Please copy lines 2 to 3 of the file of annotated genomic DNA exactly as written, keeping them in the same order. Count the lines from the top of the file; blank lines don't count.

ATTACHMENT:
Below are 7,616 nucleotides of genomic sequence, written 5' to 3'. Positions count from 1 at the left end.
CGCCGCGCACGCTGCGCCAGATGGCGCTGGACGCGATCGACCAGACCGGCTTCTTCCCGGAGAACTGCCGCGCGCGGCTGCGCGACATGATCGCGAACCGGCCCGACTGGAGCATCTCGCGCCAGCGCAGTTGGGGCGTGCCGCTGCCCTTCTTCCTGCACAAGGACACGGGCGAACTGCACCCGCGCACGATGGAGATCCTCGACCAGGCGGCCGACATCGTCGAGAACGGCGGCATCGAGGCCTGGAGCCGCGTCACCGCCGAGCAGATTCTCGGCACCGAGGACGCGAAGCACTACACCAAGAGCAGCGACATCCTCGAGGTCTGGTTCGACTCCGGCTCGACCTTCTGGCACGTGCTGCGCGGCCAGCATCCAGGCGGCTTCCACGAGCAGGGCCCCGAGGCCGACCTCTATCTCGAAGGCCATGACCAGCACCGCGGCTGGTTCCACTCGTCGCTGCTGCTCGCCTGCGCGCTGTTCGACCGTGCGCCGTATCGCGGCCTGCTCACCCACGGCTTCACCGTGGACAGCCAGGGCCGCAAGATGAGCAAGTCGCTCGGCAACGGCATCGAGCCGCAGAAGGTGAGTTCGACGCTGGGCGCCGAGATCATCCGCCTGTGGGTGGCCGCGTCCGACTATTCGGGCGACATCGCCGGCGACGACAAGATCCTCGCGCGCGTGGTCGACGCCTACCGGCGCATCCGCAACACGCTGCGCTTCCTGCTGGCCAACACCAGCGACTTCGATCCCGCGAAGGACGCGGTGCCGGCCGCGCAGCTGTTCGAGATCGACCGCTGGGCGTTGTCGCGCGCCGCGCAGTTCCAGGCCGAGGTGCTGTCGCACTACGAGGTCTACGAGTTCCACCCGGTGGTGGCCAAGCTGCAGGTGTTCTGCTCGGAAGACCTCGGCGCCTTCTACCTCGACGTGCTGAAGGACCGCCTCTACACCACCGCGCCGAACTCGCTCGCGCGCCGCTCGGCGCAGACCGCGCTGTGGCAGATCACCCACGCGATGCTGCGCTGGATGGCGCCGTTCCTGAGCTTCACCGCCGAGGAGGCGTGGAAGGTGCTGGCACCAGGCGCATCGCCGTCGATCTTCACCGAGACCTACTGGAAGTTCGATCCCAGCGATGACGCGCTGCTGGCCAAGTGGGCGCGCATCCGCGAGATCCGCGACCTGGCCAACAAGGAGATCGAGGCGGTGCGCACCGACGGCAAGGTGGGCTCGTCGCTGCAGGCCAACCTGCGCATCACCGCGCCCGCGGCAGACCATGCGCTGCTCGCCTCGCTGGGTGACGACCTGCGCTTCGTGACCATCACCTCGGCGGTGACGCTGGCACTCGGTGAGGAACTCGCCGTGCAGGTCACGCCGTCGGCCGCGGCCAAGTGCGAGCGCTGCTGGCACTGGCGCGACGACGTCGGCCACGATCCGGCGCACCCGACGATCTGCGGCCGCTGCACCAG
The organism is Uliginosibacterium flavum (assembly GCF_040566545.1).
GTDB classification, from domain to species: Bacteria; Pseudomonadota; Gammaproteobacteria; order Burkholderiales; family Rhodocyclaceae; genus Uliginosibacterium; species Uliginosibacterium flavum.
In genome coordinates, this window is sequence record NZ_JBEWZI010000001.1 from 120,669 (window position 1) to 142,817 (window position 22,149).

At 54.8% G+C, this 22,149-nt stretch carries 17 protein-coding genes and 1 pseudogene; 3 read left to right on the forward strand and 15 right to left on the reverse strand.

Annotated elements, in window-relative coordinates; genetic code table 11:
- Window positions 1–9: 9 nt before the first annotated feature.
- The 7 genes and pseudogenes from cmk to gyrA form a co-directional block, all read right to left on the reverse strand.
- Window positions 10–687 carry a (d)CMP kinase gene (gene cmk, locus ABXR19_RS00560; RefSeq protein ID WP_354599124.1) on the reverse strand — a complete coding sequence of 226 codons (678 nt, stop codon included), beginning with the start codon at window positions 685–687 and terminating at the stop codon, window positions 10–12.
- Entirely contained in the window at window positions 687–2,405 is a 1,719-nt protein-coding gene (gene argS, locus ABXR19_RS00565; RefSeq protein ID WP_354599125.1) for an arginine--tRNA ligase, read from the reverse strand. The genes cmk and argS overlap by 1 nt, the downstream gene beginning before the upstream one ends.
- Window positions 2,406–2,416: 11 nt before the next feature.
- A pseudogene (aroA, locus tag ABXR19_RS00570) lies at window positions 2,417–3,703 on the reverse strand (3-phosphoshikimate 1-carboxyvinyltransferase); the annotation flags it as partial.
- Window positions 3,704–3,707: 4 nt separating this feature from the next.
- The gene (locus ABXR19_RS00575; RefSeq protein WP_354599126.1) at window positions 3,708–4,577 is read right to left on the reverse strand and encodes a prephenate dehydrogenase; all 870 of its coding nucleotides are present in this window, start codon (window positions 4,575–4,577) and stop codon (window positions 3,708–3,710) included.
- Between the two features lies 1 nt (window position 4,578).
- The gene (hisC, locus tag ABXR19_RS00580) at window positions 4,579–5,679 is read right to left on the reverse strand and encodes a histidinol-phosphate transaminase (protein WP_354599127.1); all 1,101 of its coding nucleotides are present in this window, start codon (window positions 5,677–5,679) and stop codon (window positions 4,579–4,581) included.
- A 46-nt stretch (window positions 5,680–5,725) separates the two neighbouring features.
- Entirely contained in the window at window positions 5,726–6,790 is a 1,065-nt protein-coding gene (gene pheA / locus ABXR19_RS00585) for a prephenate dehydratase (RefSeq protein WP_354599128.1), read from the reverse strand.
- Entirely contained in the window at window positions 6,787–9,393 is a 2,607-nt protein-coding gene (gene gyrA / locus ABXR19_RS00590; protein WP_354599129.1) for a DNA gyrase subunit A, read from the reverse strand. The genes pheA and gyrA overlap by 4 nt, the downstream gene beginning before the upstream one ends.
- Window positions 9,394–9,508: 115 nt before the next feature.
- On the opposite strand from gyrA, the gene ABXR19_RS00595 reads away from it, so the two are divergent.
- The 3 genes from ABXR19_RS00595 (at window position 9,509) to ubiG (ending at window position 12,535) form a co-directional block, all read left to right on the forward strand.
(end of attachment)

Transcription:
CGCCGCGCACGCTGCGCCAGATGGCGCTGGACGCGATCGACCAGACCGGCTTCTTCCCGGAGAACTGCCGCGCGCGGCTGCGCGACATGATCGCGAACCGGCCCGACTGGAGCATCTCGCGCCAGCGCAGTTGGGGCGTGCCGCTGCCCTTCTTCCTGCACAAGGACACGGGCGAACTGCACCCGCGCACGATGGAGATCCTCGACCAGGCGGCCGACATCGTCGAGAACGGCGGCATCGAGGCCTGGAGCCGCGTCACCGCCGAGCAGATTCTCGGCACCGAGGACGCGAAGCACTACACCAAGAGCAGCGACATCCTCGAGGTCTGGTTCGACTCCGGCTCGACCTTCTGGCACGTGCTGCGCGGCCAGCATCCAGGCGGCTTCCACGAGCAGGGCCCCGAGGCCGACCTCTATCTCGAAGGCCATGACCAGCACCGCGGCTGGTTCCACTCGTCGCTGCTGCTCGCCTGCGCGCTGTTCGACCGTGCGCCGTATCGCGGCCTGCTCACCCACGGCTTCACCGTGGACAGCCAGGGCCGCAAGATGAGCAAGTCGCTCGGCAACGGCATCGAGCCGCAGAAGGTGAGTTCGACGCTGGGCGCCGAGATCATCCGCCTGTGGGTGGCCGCGTCCGACTATTCGGGCGACATCGCCGGCGACGACAAGATCCTCGCGCGCGTGGTCGACGCCTACCGGCGCATCCGCAACACGCTGCGCTTCCTGCTGGCCAACACCAGCGACTTCGATCCCGCGAAGGACGCGGTGCCGGCCGCGCAGCTGTTCGAGATCGACCGCTGGGCGTTGTCGCGCGCCGCGCAGTTCCAGGCCGAGGTGCTGTCGCACTACGAGGTCTACGAGTTCCACCCGGTGGTGGCCAAGCTGCAGGTGTTCTGCTCGGAAGACCTCGGCGCCTTCTACCTCGACGTGCTGAAGGACCGCCTCTACACCACCGCGCCGAACTCGCTCGCGCGCCGCTCGGCGCAGACCGCGCTGTGGCAGATCACCCACGCGATGCTGCGCTGGATGGCGCCGTTCCTGAGCTTCACCGCCGAGGAGGCGTGGAAGGTGCTGGCACCAGGCGCATCGCCGTCGATCTTCACCGAGACCTACTGGAAGTTCGATCCCAGCGATGACGCGCTGCTGGCCAAGTGGGCGCGCATCCGCGAGATCCGCGACCTGGCCAACAAGGAGATCGAGGCGGTGCGCACCGACGGCAAGGTGGGCTCGTCGCTGCAGGCCAACCTGCGCATCACCGCGCCCGCGGCAGACCATGCGCTGCTCGCCTCGCTGGGTGACGACCTGCGCTTCGTGACCATCACCTCGGCGGTGACGCTGGCACTCGGTGAGGAACTCGCCGTGCAGGTCACGCCGTCGGCCGCGGCCAAGTGCGAGCGCTGCTGGCACTGGCGCGACGACGTCGGCCACGATCCGGCGCACCCGACGATCTGCGGCCGCTGCACCAG
The organism is Uliginosibacterium flavum (assembly GCF_040566545.1).